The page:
Densho Digital Archive
Manzanar National Historic Site Collection
Title: Dennis Bambauer Interview I
Narrator: Dennis Bambauer
Interviewer: John Allen
Date: November 6, 2002
Densho ID: denshovh-bdennis-01-0001

<Begin Segment 1>

[Ed. note: Due to problems with taping, the first part of this interview was not captured on the video.]

DB: When was Pearl Harbor?

JA: '41.

DB: '34 or...

JA: All right. Yeah, I mean, do you remember how old were you in 1941?

DB: Six or seven.

JA: Do you remember anything to your life prior to the war?

DB: Oh, yes. I have very good memories.

JA: Talk to me about that.

DB: Well, I was an orphan, and my mother took me from her family to an orphanage, and I remember my days in the Children's Home Society in Los Angeles as a small child growing up in an orphanage. I was the only Japanese American in the orphanage, so I really didn't know that I was different than the other children. It wasn't until we got evacuated that I suddenly discovered that lo and behold, for some reason, I was different, and I can relay the bus ride from the Children's Home Village to the koshin, which was a Japanese orphanage, and sitting outside waiting in the morning to board the buses to ultimately drive to Manzanar.

JA: What was that bus drive like? What do you remember about the details?

DB: Well, it was hot. It was long. And none of us were tall enough to see out the windows so we were just enclosed in an old, what seemed like an old bus, it probably wasn't, like a school bus and I was the tallest one, so occasionally I could raise up and look out. But during the bus trip, because it was such a long bus trip, the actual time I don't recall, but it was a long bus trip, and it was hot and the counselors tried to keep us all happy by singing and playing, you know, games with little kids, because we ranged from high school age to small children on the bus.

JA: So what feelings did you have about this experience?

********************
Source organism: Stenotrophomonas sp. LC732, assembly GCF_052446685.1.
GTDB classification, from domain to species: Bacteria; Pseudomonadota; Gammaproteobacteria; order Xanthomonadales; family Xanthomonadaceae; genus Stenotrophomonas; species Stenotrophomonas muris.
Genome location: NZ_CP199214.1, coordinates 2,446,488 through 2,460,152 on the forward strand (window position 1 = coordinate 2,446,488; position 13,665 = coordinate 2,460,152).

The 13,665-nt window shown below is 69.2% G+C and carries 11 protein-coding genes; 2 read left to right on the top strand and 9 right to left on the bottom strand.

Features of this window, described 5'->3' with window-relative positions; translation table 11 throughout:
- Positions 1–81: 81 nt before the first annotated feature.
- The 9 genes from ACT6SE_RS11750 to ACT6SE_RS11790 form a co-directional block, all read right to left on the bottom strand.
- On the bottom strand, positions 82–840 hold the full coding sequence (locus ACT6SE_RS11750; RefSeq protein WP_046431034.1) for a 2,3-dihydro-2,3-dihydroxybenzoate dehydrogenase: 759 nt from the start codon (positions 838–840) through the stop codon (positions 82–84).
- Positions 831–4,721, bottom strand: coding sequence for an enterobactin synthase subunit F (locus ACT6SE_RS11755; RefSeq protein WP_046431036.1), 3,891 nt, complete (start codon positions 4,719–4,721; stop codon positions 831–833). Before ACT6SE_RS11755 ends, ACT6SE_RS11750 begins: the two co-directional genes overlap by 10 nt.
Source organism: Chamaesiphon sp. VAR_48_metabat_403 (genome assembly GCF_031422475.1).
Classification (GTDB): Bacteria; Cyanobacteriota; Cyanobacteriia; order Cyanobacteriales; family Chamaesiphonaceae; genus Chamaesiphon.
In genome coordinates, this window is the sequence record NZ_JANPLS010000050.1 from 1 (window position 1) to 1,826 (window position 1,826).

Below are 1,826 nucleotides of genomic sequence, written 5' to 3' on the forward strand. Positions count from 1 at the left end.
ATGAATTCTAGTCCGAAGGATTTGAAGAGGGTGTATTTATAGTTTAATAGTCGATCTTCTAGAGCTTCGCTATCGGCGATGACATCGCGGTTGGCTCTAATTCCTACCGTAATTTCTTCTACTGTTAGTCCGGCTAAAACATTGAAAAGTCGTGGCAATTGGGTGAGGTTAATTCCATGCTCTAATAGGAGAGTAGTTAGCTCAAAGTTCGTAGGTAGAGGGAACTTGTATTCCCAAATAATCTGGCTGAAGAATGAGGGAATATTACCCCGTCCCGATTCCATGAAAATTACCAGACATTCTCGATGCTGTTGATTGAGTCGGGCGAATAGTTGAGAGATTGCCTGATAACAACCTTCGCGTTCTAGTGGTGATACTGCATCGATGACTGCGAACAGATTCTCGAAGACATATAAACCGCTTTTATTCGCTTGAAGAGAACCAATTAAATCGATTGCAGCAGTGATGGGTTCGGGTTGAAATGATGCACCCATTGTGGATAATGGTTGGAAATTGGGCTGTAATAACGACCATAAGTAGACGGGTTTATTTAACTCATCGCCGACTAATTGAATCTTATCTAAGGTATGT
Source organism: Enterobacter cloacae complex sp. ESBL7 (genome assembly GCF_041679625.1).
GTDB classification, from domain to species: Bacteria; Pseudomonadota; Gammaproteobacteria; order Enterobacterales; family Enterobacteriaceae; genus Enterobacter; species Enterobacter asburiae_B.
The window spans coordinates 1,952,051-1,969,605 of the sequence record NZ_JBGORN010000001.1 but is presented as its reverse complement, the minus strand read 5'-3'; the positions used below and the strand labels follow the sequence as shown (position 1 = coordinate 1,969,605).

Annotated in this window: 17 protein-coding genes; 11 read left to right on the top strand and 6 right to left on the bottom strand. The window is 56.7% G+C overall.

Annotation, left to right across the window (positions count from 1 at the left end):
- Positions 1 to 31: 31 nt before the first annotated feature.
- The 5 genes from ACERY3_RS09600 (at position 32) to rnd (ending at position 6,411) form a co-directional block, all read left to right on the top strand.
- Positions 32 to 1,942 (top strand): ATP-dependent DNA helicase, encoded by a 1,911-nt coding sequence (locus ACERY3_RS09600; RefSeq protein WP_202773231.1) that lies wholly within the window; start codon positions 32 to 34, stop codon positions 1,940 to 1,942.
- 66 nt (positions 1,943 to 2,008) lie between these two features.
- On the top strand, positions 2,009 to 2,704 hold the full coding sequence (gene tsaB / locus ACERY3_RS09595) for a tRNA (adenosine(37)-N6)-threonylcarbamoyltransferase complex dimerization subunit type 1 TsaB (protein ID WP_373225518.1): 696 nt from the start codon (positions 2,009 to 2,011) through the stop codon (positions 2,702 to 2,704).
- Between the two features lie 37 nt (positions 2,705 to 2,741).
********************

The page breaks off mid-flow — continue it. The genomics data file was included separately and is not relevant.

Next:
DB: Well that, do you want to know what feelings I had at the time or do you want to know what feelings I had afterwards, many years later?

JA: Let's do them both, but let's start with what you felt at the time, if you recall that?

DB: I can recall being scared and frightened because I was with a large group of people that I had no acquaintance with. I can remember sitting on the bus but feeling quite lonely, in fact alone. Because at this point I had been brought, I had been deposited on a grassy area where we sat and waited for the bus to take us. And then we got on board the bus, and I knew nobody. And I remember just hearing the kids all ask, "When are we going to be there?" and it was always just a little while and so it was a long time, and it was hot, and they couldn't keep us entertained. But we finally made it. And I remember driving up to the gates and seeing the guard tower and the barbed wire fence, and this -- this blew my mind so to speak to think that we were going to be behind those wires, and I just figured that's what was going to happen to us.

[Ed. note: Taping begins here.]

JA: Did you have any sense of why you were being taken to this place?

DB: None whatsoever. I didn't learn that until later when we, as small kids, were faced with the American patriotism, which we were brought up, you know, in camp we were taught the Pledge of Allegiance. It was about that time, shortly after arriving there, that I realized that I was there because I was part Japanese.

JA: What percentage of Japanese blood did you have? Do you know that?

DB: Yes, my mother was, was full-blooded Japanese; my father was French-Irish. So 50 percent. [Laughs]

JA: What percentage, how much Japanese blood did one have to have to be ordered to go to camp?

DB: I recall something that the director of the relocation, his name I believe was Meredith, said if you had a drop of blood, you got interned. So any kind of Japanese heritage, you were interned if you were living on the West Coast. Even if you're only six years old.

JA: That's something.

<End Segment 1> - Copyright © 2002 Manzanar National Historic Site and Densho. All Rights Reserved.